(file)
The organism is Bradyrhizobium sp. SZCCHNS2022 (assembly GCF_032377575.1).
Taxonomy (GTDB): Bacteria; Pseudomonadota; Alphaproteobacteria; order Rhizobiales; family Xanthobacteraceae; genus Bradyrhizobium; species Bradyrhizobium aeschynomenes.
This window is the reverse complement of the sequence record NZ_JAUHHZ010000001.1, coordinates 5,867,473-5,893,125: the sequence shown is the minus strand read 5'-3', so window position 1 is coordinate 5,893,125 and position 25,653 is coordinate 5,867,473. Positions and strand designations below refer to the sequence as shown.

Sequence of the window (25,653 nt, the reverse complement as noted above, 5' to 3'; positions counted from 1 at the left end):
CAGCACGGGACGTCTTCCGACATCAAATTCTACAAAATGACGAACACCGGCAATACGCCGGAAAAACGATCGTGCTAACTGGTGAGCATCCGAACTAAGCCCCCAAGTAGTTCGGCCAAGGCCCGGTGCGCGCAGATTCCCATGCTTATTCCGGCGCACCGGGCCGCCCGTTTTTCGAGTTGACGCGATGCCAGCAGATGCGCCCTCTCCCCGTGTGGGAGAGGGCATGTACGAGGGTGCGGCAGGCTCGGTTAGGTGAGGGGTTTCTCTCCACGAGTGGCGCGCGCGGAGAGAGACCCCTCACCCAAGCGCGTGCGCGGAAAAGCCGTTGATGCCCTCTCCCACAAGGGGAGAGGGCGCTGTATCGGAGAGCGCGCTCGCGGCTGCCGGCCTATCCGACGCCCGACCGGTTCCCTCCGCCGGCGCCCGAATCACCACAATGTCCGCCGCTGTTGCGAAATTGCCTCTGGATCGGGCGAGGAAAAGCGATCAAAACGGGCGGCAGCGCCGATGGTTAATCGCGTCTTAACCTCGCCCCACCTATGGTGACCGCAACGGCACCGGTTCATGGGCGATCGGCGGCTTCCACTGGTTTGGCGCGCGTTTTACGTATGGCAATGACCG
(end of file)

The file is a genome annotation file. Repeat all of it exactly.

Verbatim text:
The organism is Bradyrhizobium sp. SZCCHNS2022 (assembly GCF_032377575.1).
Taxonomy (GTDB): Bacteria; Pseudomonadota; Alphaproteobacteria; order Rhizobiales; family Xanthobacteraceae; genus Bradyrhizobium; species Bradyrhizobium aeschynomenes.
This window is the reverse complement of the sequence record NZ_JAUHHZ010000001.1, coordinates 5,867,473-5,893,125: the sequence shown is the minus strand read 5'-3', so window position 1 is coordinate 5,893,125 and position 25,653 is coordinate 5,867,473. Positions and strand designations below refer to the sequence as shown.

Sequence of the window (25,653 nt, the reverse complement as noted above, 5' to 3'; positions counted from 1 at the left end):
CAGCACGGGACGTCTTCCGACATCAAATTCTACAAAATGACGAACACCGGCAATACGCCGGAAAAACGATCGTGCTAACTGGTGAGCATCCGAACTAAGCCCCCAAGTAGTTCGGCCAAGGCCCGGTGCGCGCAGATTCCCATGCTTATTCCGGCGCACCGGGCCGCCCGTTTTTCGAGTTGACGCGATGCCAGCAGATGCGCCCTCTCCCCGTGTGGGAGAGGGCATGTACGAGGGTGCGGCAGGCTCGGTTAGGTGAGGGGTTTCTCTCCACGAGTGGCGCGCGCGGAGAGAGACCCCTCACCCAAGCGCGTGCGCGGAAAAGCCGTTGATGCCCTCTCCCACAAGGGGAGAGGGCGCTGTATCGGAGAGCGCGCTCGCGGCTGCCGGCCTATCCGACGCCCGACCGGTTCCCTCCGCCGGCGCCCGAATCACCACAATGTCCGCCGCTGTTGCGAAATTGCCTCTGGATCGGGCGAGGAAAAGCGATCAAAACGGGCGGCAGCGCCGATGGTTAATCGCGTCTTAACCTCGCCCCACCTATGGTGACCGCAACGGCACCGGTTCATGGGCGATCGGCGGCTTCCACTGGTTTGGCGCGCGTTTTACGTATGGCAATGACCG